This was supposed to be a review of Joseph Heath's new book "Filthy Lucre: Economics for People who hate Capitalism". But I'm not used to doing book reviews, so it's going to turn into a ramble on the teaching of economics, and economics in the political spectrum.
I got the call to act as "host" (sort of interviewer) for Joseph Heath at the Ottawa Writers Festival. I said "yes", because I had really enjoyed his previous book (with Andrew Potter), "The Rebel Sell: Why the Culture can't be jammed". Quick and dirty synopsis: "Forget it Naomi Klein fans; the marketing guys are waaay ahead of you!" Actually there's a lot more than that in what is an incredibly wide-ranging book on philosophy, politics, culture, economics, and stuff.
"The Rebel Sell" was a hard book for me to read. I read it twice, and still wasn't sure I understood it all. "Filthy Lucre" was a much easier read for me, because it's about economics.
There are two facts about "Filthy Lucre" that, in conjunction, are very puzzling. First, it's written by a philosophy professor; second, he gets the economics right. Sure, you can quibble with odd bits of it, as you can with anything, but basically he understands economics, and at a fairly sophisticated level too.
That is very good news. Canada has a new "public intellectual" (he's a very good and very funny speaker) who is economically literate, and who is not an economist. Unlike most economists, he actually knows some other stuff too; and when he says that economics really does have a point, people may listen to him, because he's not just another economist shilling his own discipline.
But it's also very bad news, in another way. This book was written by a guy who took one (first year) economics course, and skipped all but the first two lectures (he did read the text, because that's where you found the answers to the multiple choice final exam). He learned economics by himself, in his spare time, much later, because he wanted to figure out how economies worked. He's bright, so it didn't really matter in the end. But most people aren't that bright. We must be doing something wrong, as teachers of economics.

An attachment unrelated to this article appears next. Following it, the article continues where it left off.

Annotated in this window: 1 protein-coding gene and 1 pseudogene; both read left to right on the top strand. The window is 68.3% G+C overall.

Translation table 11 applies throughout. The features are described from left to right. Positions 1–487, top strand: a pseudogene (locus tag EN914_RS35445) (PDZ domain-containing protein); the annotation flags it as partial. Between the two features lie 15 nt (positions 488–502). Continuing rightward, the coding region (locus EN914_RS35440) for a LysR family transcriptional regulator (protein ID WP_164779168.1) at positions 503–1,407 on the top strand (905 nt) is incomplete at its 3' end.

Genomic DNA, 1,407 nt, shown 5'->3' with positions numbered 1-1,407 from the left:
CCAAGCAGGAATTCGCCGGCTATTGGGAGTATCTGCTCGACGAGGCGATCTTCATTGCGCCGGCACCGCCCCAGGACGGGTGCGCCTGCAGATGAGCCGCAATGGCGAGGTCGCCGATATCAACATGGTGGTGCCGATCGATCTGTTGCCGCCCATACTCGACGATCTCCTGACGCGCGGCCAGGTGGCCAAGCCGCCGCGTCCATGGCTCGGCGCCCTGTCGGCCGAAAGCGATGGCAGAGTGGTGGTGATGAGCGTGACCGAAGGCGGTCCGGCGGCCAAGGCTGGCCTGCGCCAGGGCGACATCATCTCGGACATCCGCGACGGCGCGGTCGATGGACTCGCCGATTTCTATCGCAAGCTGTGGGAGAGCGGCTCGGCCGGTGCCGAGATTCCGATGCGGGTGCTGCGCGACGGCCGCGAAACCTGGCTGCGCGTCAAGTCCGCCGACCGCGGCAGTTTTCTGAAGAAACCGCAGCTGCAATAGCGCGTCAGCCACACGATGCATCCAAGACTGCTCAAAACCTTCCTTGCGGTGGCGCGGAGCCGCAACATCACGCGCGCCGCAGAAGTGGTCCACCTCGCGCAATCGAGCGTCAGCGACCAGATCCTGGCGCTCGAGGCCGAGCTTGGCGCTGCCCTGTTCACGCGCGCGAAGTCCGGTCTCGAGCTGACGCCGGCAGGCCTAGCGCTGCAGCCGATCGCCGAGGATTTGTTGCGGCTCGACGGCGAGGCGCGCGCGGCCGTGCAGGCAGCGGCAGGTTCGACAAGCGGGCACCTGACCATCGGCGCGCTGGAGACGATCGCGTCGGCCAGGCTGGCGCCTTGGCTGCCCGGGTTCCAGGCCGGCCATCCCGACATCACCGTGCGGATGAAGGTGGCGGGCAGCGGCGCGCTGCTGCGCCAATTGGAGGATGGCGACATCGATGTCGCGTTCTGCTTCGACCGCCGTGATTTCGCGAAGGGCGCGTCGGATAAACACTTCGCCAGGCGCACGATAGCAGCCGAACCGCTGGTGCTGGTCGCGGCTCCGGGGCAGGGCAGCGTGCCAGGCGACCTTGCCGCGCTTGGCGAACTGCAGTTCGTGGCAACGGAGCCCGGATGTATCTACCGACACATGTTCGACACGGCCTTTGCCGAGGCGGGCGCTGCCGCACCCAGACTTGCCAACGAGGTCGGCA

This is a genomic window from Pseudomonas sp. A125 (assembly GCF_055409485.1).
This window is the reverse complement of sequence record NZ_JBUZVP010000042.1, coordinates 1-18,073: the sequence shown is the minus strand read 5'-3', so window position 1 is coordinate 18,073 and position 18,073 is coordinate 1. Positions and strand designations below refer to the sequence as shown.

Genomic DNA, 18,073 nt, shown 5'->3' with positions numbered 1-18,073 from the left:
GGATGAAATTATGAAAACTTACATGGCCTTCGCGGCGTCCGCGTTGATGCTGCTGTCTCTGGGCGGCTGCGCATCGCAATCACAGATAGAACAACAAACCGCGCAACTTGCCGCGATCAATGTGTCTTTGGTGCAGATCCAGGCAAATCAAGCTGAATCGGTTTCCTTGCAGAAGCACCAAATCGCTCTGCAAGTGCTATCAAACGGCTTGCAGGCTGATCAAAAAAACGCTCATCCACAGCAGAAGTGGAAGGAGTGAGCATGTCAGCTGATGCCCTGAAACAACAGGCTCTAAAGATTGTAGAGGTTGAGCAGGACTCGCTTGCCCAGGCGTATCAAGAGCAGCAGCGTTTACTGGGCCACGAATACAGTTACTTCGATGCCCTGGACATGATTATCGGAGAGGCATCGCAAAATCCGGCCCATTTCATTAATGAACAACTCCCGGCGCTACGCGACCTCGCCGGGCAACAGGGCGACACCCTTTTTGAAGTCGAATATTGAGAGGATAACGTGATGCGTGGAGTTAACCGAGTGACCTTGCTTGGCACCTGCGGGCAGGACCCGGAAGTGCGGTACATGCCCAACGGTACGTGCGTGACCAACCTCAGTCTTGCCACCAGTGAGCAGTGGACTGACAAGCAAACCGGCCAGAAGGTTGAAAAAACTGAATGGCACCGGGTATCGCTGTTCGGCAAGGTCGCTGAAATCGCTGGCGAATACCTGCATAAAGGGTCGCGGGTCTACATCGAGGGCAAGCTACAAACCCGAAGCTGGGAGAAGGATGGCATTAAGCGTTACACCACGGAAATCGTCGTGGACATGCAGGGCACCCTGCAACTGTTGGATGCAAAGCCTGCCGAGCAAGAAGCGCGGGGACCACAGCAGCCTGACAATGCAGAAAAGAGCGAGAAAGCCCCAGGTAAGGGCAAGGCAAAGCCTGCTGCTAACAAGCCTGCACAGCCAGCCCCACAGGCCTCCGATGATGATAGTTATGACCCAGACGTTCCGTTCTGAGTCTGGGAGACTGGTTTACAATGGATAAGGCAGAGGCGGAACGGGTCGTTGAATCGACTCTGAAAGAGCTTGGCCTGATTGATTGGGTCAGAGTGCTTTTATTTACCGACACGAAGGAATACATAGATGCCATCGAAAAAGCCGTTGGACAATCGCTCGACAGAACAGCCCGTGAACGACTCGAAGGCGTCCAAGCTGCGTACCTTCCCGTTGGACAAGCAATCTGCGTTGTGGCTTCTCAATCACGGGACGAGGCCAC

Why do we need a philosophy professor to explain economics to capitalist-hating lefties? Why are we failing to do it ourselves? I asked him this question, and he gave two answers.
The first answer, speaking more from his personal experience, was that he couldn't think things through graphically; demand and supply curves just made things harder to understand. (And, funnily enough, he didn't say he wanted it all expressed in math instead). That's a familiar complaint, of course.
His second answer, speaking more generally from the experience of those who approach economics from the left of the political spectrum, was a less familiar complaint. The assumption of self-interest, usually introduced very early in the teaching of economics, is a real turn-off for lefties especially. Their reaction is: "Economics is based on the assumption that everyone acts selfishly; well that's obviously false, as well as bad, so I might as well ignore this rubbish!"
He argues that though there is economic illiteracy on the right, economic illiteracy on the left, especially left-wing intellectuals who ought to know better, is much deeper ingrained. He blames the self-interest assumption for this.
Joseph Heath's own views on the selfishness assumption are nuanced. He believes that people can and do act for other than selfish reasons, but getting them to act this way in certain contexts takes a lot of coaching. His answer to the Coasian question of the boundaries between firms and markets rests on the tension between this coaching people to play for the team and giving their self-interest free-rein. (Read the book if you want to know more).